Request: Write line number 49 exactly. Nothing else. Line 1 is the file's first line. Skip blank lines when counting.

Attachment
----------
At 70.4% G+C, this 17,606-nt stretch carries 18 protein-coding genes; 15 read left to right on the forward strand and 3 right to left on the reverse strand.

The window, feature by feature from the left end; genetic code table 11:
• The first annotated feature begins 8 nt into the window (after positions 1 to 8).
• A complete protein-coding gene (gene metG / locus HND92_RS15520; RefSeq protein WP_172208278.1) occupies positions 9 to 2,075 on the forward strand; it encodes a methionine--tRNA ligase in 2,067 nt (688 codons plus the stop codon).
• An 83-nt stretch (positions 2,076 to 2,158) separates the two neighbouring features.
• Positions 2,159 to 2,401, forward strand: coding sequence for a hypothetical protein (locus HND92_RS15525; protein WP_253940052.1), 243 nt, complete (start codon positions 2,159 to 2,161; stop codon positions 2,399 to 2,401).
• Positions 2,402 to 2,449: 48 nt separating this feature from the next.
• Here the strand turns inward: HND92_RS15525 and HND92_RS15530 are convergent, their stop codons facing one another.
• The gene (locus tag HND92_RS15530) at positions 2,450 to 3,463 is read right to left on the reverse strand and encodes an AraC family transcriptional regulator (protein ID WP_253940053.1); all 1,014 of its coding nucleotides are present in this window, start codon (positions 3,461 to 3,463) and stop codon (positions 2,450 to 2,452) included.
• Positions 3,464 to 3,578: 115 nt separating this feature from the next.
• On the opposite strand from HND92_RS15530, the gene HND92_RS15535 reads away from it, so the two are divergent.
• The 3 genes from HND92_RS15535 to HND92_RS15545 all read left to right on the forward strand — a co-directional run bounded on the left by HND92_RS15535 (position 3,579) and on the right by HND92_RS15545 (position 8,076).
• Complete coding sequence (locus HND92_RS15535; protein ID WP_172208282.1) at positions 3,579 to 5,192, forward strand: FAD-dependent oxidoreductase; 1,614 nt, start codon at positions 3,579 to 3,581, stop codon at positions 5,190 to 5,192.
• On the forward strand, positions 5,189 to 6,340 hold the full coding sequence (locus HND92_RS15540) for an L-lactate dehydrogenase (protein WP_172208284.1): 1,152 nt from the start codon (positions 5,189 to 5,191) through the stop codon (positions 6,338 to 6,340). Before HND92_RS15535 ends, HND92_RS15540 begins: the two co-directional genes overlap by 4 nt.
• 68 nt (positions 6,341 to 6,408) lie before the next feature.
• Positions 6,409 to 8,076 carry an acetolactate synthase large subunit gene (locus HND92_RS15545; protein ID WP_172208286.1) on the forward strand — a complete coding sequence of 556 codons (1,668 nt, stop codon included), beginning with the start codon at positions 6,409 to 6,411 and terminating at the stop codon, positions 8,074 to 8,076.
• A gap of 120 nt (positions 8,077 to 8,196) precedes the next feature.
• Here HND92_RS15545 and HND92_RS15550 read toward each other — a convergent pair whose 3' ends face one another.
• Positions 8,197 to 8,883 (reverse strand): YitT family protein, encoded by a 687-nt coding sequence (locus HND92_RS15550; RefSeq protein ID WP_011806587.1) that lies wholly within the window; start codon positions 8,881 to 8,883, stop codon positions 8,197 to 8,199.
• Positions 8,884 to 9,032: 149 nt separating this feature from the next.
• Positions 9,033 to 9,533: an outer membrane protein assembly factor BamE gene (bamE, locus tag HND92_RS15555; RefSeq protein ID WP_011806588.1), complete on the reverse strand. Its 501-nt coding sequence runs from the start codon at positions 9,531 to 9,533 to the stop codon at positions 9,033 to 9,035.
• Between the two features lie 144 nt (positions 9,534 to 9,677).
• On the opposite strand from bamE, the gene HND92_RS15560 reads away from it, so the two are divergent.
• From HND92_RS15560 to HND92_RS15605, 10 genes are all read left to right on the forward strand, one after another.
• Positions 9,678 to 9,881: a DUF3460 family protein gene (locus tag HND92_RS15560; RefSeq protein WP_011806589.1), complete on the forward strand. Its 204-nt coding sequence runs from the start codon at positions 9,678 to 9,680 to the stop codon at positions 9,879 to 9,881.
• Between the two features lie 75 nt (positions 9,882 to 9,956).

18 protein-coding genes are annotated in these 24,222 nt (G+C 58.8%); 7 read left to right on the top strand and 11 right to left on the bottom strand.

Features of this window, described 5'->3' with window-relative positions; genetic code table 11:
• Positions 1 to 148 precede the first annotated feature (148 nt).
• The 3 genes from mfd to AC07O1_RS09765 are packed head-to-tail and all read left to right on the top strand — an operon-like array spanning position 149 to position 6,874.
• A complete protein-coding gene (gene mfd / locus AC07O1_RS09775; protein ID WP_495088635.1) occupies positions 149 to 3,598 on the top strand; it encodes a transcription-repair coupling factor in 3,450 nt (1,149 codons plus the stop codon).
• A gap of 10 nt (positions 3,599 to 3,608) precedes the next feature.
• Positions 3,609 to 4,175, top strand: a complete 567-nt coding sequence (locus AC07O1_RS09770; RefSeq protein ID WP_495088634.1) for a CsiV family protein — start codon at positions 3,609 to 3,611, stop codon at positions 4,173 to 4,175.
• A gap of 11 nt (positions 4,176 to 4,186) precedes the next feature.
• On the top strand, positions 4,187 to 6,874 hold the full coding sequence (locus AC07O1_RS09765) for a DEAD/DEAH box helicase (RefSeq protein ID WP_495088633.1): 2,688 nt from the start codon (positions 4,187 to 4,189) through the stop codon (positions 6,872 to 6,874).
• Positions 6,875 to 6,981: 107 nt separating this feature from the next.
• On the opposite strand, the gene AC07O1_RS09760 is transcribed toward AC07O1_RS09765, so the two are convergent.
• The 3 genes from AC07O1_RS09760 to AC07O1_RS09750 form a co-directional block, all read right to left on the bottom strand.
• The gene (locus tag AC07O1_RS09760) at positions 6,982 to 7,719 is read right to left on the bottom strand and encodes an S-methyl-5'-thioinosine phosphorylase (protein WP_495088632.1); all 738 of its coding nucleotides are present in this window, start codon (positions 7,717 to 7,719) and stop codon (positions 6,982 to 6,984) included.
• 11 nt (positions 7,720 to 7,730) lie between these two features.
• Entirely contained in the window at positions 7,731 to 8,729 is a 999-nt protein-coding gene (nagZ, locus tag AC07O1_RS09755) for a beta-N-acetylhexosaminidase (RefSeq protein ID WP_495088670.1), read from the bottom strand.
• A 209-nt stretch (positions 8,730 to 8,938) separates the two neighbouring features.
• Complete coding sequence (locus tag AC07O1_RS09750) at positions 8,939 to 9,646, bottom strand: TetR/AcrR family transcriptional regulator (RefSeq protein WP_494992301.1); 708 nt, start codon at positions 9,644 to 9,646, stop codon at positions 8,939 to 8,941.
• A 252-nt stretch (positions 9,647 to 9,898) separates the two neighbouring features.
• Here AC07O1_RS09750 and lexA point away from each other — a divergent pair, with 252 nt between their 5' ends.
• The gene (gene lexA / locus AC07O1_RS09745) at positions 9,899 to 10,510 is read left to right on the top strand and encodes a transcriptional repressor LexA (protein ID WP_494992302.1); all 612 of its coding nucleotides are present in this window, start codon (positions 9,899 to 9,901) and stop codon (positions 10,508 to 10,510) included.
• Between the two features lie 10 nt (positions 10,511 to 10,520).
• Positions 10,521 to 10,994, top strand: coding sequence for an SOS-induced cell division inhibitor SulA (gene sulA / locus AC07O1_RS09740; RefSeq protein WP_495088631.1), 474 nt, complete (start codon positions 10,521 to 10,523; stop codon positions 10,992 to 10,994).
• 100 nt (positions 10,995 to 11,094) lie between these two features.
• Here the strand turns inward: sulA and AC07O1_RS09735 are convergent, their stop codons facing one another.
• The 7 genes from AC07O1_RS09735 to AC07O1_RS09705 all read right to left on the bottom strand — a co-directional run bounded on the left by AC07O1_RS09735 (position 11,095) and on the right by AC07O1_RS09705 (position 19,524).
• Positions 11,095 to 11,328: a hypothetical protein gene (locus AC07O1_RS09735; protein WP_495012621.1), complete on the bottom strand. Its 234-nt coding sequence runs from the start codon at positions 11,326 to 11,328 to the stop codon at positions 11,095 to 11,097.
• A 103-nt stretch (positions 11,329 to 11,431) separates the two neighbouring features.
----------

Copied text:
• 100 nt (positions 10,995 to 11,094) lie between these two features.